We Israelis always want the president of America to be pro Israel, and with good reason. For decades, the US has supported Israel in many ways—financially, in the international arena, and in military aid. This support did not come without its price tag, and the US has always had at least a certain amount of control over Israel’s foreign policy, but there is no question that America’s support of Israel has done us a lot of good.
In less than a month, America will vote on who will be its president for the next four years. I think this is a good time for us to reflect on what makes us worthy of support. What are we giving to the world? Why did we establish the State of Israel to begin with? Is it only in order to serve as a safe haven after the Holocaust? If this were so, then I’m sure the nations already regret their vote from November 29, 1947 when they supported the establishing of a Jewish state.
I think that to merit support from the American president, and from every other country for that matter, the people of Israel must live up to their name. We may want to be like all other nations, but we are not. We didn’t come from a single clan or tribe; we have no biological or familial affiliation. On the contrary, our forefathers came from clans and tribes from all over the Fertile Crescent, which were often hostile toward each other. These refugees from their own nations became a separate nation since they had the same ideology, the same spiritual idea that unity and love of others must transcend all other values. This is why we began our official nationhood only after we agreed to unite “as one man with one heart.”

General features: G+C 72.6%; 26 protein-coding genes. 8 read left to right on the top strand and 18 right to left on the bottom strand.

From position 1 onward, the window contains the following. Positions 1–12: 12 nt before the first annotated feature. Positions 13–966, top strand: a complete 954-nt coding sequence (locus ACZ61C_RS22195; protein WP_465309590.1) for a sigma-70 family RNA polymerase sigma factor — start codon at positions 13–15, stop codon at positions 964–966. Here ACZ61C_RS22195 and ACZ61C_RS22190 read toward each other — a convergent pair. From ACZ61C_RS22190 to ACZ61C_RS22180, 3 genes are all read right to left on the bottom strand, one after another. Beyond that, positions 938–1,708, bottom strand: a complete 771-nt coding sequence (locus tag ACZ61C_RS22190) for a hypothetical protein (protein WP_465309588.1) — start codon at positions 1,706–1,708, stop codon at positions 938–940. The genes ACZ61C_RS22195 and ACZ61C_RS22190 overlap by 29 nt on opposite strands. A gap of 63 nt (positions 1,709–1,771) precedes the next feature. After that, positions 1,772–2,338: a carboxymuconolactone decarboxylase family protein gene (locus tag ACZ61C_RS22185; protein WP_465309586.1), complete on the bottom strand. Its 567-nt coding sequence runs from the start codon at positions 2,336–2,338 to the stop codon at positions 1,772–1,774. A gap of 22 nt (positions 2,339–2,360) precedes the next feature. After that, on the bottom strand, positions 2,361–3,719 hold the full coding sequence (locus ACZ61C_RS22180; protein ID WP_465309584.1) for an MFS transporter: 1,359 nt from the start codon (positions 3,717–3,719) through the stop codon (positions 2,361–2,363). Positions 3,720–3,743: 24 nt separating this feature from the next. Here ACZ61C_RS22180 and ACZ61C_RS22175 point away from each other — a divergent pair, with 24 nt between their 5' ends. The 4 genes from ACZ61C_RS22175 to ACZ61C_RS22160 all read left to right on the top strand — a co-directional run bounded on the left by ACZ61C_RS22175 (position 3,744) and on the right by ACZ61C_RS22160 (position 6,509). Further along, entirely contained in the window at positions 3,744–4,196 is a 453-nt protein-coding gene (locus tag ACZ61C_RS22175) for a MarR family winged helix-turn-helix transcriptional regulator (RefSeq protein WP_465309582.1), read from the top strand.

We struggled with our commitment to unite all through our years in the desert and we achieved sovereignty only after we achieved unity. When our unity disintegrated, we were exiled to Babylon. When we reunited under Haman’s threat of destruction, we were given Israel once more. But then we started hating each other to the point that we slaughtered and starved one another while the Roman legion sieged the walls of Jerusalem, and that made us unworthy of having a land of our own and we were exiled until now.
After World War II, we were given another chance at sovereignty. But if we don’t rise to the challenge, the nations won’t support us. Unless we find a way to be once more “as one man with one heart,” and set an example of unity to the world, the nations will see no purpose in our being here.
If another vote on the establishment of the State of Israel were done today, does anyone believe that we would receive the required two thirds favorable votes? Regardless of our foreign policy, the nations will condemn us as long as we are an example of belligerence and internal division. The world looks at Israel with dismay and often with disgust not because of our military conduct, but because of our conduct with each other. If we behave the way Israel should behave, making unity our top value, then whoever is elected on November 3 will be a favorable president toward Israel, as will all other nations.
It is said that Jews are smart. I hope that we are smart enough to learn from our past errors so we don’t have to experience another cataclysm in the grief-stricken chronicles of our nation.